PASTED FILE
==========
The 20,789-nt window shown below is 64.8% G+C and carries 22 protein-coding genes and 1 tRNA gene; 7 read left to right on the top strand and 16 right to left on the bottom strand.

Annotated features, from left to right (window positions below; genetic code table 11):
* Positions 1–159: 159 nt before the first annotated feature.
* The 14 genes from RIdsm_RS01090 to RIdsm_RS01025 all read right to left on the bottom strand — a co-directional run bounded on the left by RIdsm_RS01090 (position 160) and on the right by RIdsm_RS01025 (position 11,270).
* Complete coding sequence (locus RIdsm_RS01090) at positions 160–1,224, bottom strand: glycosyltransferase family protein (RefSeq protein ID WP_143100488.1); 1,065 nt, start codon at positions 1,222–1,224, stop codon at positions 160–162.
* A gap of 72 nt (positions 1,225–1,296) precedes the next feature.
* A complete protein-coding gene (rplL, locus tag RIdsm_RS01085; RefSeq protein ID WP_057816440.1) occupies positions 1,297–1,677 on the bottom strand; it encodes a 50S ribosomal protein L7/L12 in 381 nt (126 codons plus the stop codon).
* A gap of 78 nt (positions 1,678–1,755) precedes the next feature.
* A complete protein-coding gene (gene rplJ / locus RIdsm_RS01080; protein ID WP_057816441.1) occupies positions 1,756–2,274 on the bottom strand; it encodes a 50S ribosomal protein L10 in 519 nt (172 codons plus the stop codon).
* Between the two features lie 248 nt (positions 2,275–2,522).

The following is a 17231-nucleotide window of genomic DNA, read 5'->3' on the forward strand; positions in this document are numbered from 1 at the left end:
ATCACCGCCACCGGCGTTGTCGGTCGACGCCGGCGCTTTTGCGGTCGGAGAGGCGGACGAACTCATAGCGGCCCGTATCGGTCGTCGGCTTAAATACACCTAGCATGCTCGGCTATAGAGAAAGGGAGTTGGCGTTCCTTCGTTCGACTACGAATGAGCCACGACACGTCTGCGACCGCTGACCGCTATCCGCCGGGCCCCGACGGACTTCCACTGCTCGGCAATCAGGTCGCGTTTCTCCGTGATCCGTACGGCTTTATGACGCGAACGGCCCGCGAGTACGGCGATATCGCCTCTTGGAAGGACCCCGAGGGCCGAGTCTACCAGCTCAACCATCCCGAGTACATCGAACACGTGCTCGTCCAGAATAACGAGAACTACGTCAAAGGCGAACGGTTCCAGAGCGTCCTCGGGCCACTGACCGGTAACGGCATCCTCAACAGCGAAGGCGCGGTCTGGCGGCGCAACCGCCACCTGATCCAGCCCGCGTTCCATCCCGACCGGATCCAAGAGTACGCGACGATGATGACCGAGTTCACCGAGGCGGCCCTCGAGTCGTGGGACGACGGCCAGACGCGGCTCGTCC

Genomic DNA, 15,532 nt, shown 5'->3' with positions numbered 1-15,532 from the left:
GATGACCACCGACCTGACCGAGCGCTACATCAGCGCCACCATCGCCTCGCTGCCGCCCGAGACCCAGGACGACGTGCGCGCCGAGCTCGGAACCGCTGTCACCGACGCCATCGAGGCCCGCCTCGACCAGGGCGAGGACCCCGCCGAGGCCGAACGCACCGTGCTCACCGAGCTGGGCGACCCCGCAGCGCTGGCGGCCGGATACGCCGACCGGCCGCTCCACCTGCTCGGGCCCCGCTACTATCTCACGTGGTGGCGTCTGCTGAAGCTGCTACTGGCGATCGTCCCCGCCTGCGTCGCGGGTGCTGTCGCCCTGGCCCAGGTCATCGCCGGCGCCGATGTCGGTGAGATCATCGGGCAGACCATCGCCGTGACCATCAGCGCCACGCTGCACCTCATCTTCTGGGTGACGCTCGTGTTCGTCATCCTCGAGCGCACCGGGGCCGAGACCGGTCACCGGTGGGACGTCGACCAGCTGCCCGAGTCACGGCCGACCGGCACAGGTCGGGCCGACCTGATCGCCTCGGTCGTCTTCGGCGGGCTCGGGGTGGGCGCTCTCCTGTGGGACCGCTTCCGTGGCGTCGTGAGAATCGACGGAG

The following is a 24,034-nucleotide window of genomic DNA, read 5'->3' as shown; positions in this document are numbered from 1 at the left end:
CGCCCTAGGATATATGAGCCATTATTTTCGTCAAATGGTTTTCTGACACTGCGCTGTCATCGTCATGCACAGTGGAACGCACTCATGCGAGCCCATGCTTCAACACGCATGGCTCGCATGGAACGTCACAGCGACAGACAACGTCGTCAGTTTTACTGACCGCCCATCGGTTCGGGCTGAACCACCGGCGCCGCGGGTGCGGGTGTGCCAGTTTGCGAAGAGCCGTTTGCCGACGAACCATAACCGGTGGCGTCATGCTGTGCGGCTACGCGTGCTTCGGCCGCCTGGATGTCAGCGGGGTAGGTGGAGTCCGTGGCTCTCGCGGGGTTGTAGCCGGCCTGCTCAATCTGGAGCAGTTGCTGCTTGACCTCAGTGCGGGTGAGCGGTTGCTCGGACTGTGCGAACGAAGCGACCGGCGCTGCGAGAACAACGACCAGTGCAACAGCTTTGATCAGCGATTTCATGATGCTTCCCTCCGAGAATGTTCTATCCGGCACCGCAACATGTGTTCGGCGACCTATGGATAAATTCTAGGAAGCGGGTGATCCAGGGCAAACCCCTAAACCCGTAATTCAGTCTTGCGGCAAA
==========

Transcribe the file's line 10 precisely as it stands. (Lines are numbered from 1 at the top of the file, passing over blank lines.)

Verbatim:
* Between the two features lie 248 nt (positions 2,275–2,522).